114 Resolution and superresolution in image restoration | 280 |

115 Outofband extrapolation | 284 |

116 The Gerchberg method and its generalization | 289 |

Comments and concluding remarks | 295 |

122 In praise of simulation | 302 |

MATHEMATICAL APPENDICES | 309 |

Euclidean and Hilbert spaces of functions | 311 |

Linear operators in function spaces | 317 |

Euclidean vector spaces and matrices | 322 |

Properties of the DFT and the FFT algorithm | 328 |

Minimization of quadratic functionals | 335 |

Contraction and nonexpansive mappings | 339 |

The EM method | 343 |

References | 346 |

347 | |

### Other editions - View all

Introduction to Inverse Problems in Imaging, Mario Bertero,Patrizia Boccacci No preview available - 1998 |

### Common terms and phrases

appendix approximate solutions approximation error bandlimited basic behaviour blur chapter components compute condition number consider convergence convolution operator corresponding deconvolution defined in equation denoted density function direct problem discrepancy functional discrete discussed in section domain eigenvalues element estimate Euclidean space example exists figure Fourier transform frequency Gaussian given by equation holds true ill-posed problem image deconvolution image g image restoration imaging system implies instance integral operator introduced inverse problem least-squares solution likelihood function linear operator mathematical minimal minimum noise noise-free image noisy image norm null space number of iterations obtained optical orthogonal orthonormal Parseval equality Poisson projected Landweber method propagation Radon transform regularization methods regularization parameter regularized solutions representation restoration error result satisfied scalar product sequence singular value decomposition solution of equation square square-integrable functions subspace tends to zero Tikhonov regularization tomography unique unknown object variables window functions

### Popular passages

Page vi - Most people, if you describe a train of events to them, will tell you what the result would be. They can put those events together in their minds, and argue from them that...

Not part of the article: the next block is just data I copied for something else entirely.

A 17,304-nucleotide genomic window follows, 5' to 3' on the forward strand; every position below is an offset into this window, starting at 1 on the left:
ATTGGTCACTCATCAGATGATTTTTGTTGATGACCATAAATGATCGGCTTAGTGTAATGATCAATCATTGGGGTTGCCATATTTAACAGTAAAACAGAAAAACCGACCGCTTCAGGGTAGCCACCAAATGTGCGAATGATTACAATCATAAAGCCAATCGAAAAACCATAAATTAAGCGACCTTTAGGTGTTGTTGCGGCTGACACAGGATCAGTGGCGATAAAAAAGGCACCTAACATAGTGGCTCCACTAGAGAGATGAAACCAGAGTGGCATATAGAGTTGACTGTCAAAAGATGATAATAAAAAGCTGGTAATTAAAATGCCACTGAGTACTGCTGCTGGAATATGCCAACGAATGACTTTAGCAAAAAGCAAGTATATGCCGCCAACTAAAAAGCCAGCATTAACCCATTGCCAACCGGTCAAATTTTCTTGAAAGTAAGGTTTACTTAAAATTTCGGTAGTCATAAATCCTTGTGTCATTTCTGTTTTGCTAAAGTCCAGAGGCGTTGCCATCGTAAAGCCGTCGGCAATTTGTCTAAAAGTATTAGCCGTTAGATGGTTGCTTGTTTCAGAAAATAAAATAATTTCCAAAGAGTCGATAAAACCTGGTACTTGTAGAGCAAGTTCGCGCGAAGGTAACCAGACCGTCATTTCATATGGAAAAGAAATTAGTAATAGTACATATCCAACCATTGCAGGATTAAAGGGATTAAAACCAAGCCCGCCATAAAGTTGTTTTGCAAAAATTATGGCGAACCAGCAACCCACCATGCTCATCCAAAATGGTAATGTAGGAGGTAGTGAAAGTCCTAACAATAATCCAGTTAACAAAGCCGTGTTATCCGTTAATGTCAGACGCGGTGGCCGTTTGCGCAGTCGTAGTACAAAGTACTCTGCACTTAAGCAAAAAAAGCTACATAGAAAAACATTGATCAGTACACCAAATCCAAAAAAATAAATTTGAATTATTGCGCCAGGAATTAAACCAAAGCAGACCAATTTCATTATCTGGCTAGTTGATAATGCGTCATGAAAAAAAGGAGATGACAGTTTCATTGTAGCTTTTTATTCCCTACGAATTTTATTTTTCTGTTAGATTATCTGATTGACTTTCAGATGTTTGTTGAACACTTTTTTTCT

Page vi - In the everyday affairs of life it is more useful to reason forward, and so the other comes to be neglected. There are fifty who can reason synthetically for one who can reason analytically." "I confess," said I, "that I do not quite follow you.

Page 3 - We call two problems inverses of one another if the formulation of each involves all or part of the solution of the other. Often for historical reasons, one of the two problems has been studied extensively for some time, while the other has never been studied and is not so well understood. In such cases, the former is called direct problem, while the latter is the inverse problem.

Page 4 - The direct problem is also a problem directed towards a loss of information: its solution defines a transition from a physical quantity with a certain information content to another quantity with a smaller information content. This implies that the solution is much smoother than the corresponding object.

Page 2 - I(i,j) at the pixel location (ij)) to its cause (in that case the displacement d(u,v,w) of the related object point P(x,y,z)). In other words, an inverse problem has to be solved. But what is an inverse problem? From the point of view of a mathematician the concept of an inverse problem has a certain degree of ambiguity which is well illustrated by a frequently quoted statement of JB Keller...